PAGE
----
Saturday Night Painting – work in progress



Collecting Dye Stuff

Yesterday we collected bits for dyeing from our garden. Arbutus bark, fallen eucalyptus leaves and dead headed marigolds. Perhaps the makings for an eco dyed scarf or a “stuff and store” if the recycle depot has a good jar.

Knit Beach – fibre art

"Knit Beach"8"x10" Naturally dyed cotton and wool embellished with glass beads.

“Knit Beach”
Naturally dyed cotton and wool embellished with glass beads.

This is a quirky little piece that I just finished this evening. It is quirky in the way that it came to be.

I had been dyeing some silk for another project and was using arbutus bark and blackberries as the dyeing material. I have a tendency to throw a few bits of this and that into the pots when dyeing just to see what happens. On this particular occasion I tossed  a bit of wool yarn into each dye pot and thought I would knit up the yarn at some point down the road if the dyeing was successful. The colors of the wool were very nice and the yarn sat on my desk. When I dye yarn I loop it into a big circle and tie it loosely in a few places just to keep it from being a huge goopy spaghetti-like mess while in the dye pot.

One day I decided I should at least roll this yarn into balls so I untied the pieces of yarn holding the yarn in the loop, rolled the balls, put them away, but left the loose strands hanging out on my desk, or more specifically my mouse pad. For a few days my mouse and these strands fought for position. A sane person would have just tossed them, but no, there they sat. One day while working on my computer I thought, lets see what these scraps could do (I had yet to knit up the main yarn), so I rolled up the main pieces but tossed a few scraggly scraps into the bin thinking I was tidying my desk. I start knitting away and all looks good. I break off to make my littlest two children good old Kraft Dinner for lunch. They are eating away. I am knitting away. The littles finish up, I clear the table, scrape the plates into the bin, hose down the kids (not really but it would be way faster than the washcloth routine), sit down and knit………and then I realized I needed those little scraggly pieces to knit into the piece. I did what anyone would do (well actually no one in their right mind…but anyway), I went to hunt for the scraggly pieces in the bin. Yes I dug past the half eaten cold mac and cheese and found the scraggly bits all safe and sound there in my garbage bin.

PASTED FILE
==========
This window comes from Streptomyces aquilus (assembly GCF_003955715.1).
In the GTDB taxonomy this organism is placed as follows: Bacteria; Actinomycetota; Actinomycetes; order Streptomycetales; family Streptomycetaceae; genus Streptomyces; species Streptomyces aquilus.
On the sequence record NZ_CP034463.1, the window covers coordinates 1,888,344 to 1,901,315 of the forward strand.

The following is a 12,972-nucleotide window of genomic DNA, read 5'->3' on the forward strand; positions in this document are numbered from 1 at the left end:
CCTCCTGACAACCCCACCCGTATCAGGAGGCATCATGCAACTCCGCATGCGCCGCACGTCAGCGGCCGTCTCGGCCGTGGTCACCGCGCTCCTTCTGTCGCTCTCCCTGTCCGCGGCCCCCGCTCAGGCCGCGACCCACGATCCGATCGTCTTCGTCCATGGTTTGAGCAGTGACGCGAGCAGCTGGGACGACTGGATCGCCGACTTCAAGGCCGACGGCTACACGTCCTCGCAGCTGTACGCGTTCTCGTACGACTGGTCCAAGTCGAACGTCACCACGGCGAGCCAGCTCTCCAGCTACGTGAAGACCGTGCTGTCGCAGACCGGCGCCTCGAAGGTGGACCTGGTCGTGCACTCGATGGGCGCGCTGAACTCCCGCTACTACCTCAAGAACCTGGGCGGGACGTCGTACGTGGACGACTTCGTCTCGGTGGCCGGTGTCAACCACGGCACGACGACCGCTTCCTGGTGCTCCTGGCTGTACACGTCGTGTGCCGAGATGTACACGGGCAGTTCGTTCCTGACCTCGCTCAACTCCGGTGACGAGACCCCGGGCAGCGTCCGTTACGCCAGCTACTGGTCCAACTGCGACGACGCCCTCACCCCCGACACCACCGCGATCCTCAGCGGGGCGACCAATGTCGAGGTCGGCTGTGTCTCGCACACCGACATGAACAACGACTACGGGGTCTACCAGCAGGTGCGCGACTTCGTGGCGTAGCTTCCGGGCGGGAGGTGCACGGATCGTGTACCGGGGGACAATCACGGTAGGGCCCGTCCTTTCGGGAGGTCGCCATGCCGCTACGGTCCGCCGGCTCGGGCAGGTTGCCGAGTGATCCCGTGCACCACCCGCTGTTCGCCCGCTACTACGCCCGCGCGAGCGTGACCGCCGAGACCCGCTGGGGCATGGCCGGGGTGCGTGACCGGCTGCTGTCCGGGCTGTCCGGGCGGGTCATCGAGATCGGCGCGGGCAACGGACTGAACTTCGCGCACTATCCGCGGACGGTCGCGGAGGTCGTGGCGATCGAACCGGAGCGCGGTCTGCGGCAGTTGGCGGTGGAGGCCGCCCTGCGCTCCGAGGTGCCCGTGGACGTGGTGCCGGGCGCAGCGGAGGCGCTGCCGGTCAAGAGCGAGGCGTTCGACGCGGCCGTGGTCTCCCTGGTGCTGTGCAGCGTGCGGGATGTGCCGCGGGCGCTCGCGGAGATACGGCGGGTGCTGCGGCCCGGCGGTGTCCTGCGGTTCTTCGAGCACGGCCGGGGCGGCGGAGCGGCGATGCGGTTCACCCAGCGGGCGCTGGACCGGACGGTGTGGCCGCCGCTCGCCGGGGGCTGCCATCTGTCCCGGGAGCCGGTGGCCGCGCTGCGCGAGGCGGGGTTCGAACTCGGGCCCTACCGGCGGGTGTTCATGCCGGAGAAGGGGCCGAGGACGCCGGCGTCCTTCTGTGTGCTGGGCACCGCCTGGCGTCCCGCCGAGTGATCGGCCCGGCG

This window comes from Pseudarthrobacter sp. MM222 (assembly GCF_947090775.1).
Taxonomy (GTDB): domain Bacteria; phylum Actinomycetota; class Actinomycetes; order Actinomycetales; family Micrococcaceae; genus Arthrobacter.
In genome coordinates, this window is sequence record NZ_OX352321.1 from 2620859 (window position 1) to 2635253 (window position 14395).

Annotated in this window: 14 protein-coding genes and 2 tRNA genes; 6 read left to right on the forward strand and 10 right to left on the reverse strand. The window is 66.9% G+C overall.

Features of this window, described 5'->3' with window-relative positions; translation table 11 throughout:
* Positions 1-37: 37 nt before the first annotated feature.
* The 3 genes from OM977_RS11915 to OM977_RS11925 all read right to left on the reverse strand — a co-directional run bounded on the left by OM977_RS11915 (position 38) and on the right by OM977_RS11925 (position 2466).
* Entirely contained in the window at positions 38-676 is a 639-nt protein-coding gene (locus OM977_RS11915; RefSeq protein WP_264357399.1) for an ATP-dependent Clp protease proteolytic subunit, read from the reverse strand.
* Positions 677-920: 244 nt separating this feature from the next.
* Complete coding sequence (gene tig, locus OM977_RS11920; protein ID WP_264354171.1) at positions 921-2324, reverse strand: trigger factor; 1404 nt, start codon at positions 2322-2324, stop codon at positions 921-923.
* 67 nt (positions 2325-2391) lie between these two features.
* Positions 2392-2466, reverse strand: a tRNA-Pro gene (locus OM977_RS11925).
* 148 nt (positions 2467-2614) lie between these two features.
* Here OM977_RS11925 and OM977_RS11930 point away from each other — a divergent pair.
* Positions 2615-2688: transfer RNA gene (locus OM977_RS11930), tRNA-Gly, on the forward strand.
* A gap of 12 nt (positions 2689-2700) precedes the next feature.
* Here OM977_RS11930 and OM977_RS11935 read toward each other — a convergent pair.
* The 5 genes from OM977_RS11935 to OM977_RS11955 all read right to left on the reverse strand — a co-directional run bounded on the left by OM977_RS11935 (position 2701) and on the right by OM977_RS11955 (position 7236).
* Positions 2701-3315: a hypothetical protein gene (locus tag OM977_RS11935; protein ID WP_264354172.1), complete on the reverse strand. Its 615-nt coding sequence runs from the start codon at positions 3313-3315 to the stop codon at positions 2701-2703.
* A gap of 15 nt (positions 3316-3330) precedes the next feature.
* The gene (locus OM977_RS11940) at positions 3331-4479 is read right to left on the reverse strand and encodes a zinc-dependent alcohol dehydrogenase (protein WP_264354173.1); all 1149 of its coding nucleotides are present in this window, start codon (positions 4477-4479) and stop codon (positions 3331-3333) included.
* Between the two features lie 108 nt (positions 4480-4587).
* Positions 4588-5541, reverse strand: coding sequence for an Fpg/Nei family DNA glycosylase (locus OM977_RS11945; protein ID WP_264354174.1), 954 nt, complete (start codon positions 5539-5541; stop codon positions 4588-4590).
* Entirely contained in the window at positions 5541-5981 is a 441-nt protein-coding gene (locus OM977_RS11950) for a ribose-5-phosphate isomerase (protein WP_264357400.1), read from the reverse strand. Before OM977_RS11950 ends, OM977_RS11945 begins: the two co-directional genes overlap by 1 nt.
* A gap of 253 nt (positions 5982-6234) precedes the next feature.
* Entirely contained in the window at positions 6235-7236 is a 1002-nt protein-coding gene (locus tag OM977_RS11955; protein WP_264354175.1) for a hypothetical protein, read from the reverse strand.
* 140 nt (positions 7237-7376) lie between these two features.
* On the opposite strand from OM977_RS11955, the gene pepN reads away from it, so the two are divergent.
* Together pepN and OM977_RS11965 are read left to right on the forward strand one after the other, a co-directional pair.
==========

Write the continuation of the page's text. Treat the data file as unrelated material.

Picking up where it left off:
Whew! I had the pieces I needed. (And yes, I did wash them before knitting them up!)

Now most people are now saying “Why did you so desperately need the scraggly bits?”, so I’ll tell you a little about my inspiration for this piece. The original dye project was actually an eco-dyeing project that I started while out on Pender Island. It consisted of a bundled piece dyed with blackberries collected in the Trincomali neighborhood and arbutus bark collected under the massive arbutus tree at Medicine Beach. The dye pot at home was just to dye some silk¬†thread to complement the project. As I knit I thought about the origins of the dyestuff and the beach where the bark had been collected, and so I decided to knit a beach. The scraggly bits, that I so desperately wanted, are the islands in the piece. I also decided that I would make the beach using only the remnant scraps plus plain un-dyed yarn; it was interesting to challenge myself to a limited amount of material. I also added a few glass beads to embellish the piece as there is always a little glimmer and reflection on the beach and around the water. The knit part of the piece is mounted on cotton dyed with arbutus bark after being tied for patterning.

I am quite pleased with the end result. I like that this was not a planned piece. I love that the dyeing materials come from a place that means something to me. When I see the brown of the beach, it is not brown, it is the huge tree by the side of the sea shedding it’s bark.